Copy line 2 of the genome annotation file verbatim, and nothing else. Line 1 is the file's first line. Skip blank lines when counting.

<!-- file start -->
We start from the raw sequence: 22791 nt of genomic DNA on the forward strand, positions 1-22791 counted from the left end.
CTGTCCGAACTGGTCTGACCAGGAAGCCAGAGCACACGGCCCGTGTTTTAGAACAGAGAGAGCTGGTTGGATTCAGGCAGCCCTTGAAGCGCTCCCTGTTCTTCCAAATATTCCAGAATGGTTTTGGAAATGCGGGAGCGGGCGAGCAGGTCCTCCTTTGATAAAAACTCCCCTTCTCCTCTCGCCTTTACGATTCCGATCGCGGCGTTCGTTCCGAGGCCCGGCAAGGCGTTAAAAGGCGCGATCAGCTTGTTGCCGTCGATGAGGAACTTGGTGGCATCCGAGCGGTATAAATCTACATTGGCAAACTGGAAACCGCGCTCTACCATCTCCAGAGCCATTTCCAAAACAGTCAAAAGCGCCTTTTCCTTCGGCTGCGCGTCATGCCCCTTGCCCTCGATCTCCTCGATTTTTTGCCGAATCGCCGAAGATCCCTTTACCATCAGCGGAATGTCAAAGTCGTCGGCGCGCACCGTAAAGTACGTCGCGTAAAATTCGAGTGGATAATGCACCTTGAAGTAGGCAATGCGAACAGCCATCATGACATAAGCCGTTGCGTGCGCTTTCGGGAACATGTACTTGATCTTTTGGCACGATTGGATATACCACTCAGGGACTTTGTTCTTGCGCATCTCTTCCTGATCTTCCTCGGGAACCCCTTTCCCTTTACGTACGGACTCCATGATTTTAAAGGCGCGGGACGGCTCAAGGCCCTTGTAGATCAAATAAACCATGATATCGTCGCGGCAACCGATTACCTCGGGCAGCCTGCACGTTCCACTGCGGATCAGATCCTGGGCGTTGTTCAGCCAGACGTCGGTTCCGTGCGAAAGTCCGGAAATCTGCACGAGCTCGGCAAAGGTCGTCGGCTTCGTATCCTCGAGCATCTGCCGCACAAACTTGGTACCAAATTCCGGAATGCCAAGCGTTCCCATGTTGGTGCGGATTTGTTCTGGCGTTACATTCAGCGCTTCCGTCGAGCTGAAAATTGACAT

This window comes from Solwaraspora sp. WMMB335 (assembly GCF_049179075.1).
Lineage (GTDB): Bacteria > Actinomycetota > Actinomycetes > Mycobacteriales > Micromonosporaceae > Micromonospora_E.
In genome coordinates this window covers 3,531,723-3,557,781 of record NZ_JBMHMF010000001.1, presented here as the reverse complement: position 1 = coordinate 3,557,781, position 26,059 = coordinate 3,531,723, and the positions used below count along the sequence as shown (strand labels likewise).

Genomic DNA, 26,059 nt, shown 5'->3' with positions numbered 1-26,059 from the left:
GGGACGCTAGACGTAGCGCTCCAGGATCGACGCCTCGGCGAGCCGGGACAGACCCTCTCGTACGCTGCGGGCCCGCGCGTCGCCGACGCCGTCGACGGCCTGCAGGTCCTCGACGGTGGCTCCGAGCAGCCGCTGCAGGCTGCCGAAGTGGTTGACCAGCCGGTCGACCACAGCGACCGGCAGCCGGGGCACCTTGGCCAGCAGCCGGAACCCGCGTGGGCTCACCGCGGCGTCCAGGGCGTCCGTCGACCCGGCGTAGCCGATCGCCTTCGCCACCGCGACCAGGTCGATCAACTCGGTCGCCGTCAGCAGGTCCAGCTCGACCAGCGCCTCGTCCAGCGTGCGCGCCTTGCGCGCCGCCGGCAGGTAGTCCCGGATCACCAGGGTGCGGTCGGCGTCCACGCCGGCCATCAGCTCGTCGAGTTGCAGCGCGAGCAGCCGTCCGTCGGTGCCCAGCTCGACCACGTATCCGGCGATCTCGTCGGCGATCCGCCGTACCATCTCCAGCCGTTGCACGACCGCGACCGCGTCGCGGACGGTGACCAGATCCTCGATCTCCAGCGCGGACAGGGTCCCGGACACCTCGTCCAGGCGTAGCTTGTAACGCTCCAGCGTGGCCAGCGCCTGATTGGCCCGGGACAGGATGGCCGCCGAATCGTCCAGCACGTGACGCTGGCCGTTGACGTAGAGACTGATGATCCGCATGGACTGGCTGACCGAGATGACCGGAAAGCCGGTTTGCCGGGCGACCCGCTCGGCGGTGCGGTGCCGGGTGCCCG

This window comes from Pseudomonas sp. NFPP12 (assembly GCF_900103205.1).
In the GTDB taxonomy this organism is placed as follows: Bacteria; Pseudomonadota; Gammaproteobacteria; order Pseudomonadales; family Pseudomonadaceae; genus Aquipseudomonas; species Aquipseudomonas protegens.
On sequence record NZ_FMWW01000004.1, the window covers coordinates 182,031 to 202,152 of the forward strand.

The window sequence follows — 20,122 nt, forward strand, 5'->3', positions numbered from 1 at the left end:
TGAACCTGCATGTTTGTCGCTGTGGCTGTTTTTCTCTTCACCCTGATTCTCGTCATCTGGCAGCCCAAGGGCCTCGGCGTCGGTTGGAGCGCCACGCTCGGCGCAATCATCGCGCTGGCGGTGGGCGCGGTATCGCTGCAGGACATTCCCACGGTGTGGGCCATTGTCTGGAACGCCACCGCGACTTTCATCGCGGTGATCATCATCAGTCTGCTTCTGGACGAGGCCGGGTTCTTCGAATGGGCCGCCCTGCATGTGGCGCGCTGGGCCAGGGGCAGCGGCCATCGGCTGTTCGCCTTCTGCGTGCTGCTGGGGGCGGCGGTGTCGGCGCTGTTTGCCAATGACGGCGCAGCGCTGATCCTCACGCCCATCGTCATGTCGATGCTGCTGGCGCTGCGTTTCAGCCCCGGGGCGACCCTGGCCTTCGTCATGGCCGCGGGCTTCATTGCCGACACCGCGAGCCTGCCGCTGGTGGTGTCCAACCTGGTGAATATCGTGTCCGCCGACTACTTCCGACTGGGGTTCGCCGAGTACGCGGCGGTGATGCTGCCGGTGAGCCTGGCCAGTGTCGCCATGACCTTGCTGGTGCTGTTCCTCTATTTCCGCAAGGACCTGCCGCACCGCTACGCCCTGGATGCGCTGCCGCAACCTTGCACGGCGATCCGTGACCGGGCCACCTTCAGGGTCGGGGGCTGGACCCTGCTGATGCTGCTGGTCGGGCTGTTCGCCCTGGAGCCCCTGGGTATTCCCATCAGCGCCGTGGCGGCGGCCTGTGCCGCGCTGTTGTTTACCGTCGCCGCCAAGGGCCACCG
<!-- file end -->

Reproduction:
CTGTCCGAACTGGTCTGACCAGGAAGCCAGAGCACACGGCCCGTGTTTTAGAACAGAGAGAGCTGGTTGGATTCAGGCAGCCCTTGAAGCGCTCCCTGTTCTTCCAAATATTCCAGAATGGTTTTGGAAATGCGGGAGCGGGCGAGCAGGTCCTCCTTTGATAAAAACTCCCCTTCTCCTCTCGCCTTTACGATTCCGATCGCGGCGTTCGTTCCGAGGCCCGGCAAGGCGTTAAAAGGCGCGATCAGCTTGTTGCCGTCGATGAGGAACTTGGTGGCATCCGAGCGGTATAAATCTACATTGGCAAACTGGAAACCGCGCTCTACCATCTCCAGAGCCATTTCCAAAACAGTCAAAAGCGCCTTTTCCTTCGGCTGCGCGTCATGCCCCTTGCCCTCGATCTCCTCGATTTTTTGCCGAATCGCCGAAGATCCCTTTACCATCAGCGGAATGTCAAAGTCGTCGGCGCGCACCGTAAAGTACGTCGCGTAAAATTCGAGTGGATAATGCACCTTGAAGTAGGCAATGCGAACAGCCATCATGACATAAGCCGTTGCGTGCGCTTTCGGGAACATGTACTTGATCTTTTGGCACGATTGGATATACCACTCAGGGACTTTGTTCTTGCGCATCTCTTCCTGATCTTCCTCGGGAACCCCTTTCCCTTTACGTACGGACTCCATGATTTTAAAGGCGCGGGACGGCTCAAGGCCCTTGTAGATCAAATAAACCATGATATCGTCGCGGCAACCGATTACCTCGGGCAGCCTGCACGTTCCACTGCGGATCAGATCCTGGGCGTTGTTCAGCCAGACGTCGGTTCCGTGCGAAAGTCCGGAAATCTGCACGAGCTCGGCAAAGGTCGTCGGCTTCGTATCCTCGAGCATCTGCCGCACAAACTTGGTACCAAATTCCGGAATGCCAAGCGTTCCCATGTTGGTGCGGATTTGTTCTGGCGTTACATTCAGCGCTTCCGTCGAGCTGAAAATTGACAT